Failing at School
Lessons for Redesigning Urban High Schools
Camille A. Farrington
Patricia A. Wasley
Joseph P. McDonald
Teachers College Press
Roughly half of all incoming ninth-graders across urban districts will fail classes and drop out of school without a diploma. Failing at School starts with the premise that urban American high schools generate such widespread student failure not because of some fault of the students who attend them, but because high schools were designed to stratify achievement and let only the top performers advance to higher levels of education. This design is particularly detrimental for low-income, racial/ethnic minority students. To get different results, Farrington proposes fundamental changes based on what we now know about how students learn, what motivates them to engage in learning, and what kinds of educational systems and structures would best support their learning.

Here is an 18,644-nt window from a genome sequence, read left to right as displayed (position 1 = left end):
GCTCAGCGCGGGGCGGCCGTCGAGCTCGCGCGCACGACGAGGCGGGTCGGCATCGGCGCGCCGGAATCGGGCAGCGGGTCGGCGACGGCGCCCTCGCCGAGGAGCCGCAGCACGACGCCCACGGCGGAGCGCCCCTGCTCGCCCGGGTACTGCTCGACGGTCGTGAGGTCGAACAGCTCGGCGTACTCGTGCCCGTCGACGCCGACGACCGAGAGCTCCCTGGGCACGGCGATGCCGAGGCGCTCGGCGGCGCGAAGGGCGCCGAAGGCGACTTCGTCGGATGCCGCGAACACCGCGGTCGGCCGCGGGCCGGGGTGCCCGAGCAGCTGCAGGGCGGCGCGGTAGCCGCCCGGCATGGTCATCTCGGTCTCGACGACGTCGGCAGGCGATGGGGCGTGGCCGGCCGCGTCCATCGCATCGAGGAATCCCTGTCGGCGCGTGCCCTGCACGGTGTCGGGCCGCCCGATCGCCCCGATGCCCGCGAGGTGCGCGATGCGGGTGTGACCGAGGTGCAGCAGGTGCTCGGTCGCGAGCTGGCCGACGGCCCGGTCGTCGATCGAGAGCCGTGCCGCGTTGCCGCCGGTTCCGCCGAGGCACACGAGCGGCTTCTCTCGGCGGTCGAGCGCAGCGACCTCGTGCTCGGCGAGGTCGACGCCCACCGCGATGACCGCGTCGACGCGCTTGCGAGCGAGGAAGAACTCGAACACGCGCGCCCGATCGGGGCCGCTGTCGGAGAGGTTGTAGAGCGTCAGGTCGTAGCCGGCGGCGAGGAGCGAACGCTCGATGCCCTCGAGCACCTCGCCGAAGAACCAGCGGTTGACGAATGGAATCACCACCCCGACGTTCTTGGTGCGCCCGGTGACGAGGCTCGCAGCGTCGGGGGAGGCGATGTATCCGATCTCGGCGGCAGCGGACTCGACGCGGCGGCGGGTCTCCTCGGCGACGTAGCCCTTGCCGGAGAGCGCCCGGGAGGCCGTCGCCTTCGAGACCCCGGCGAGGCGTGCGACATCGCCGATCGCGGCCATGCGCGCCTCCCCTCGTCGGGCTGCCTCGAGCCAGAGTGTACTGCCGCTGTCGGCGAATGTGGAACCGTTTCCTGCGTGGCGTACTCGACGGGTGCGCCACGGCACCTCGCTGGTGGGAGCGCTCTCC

Offers concrete strategies for redesigning high schools based on four dimensions of student achievement—structural, academic, developmental, and motivational.
Highlights the voices of students to illustrate fundamental problems with the way we currently “do school.”
Addresses the new Common Core State Standards and the potential of this major reform effort to move us toward equity and excellence.
Camille A. Farrington is a research associate (assistant professor) at The University of Chicago School of Social Service Administration and the Consortium on Chicago School Research. She is also director of curriculum, instruction, and assessment for the Network for College Success.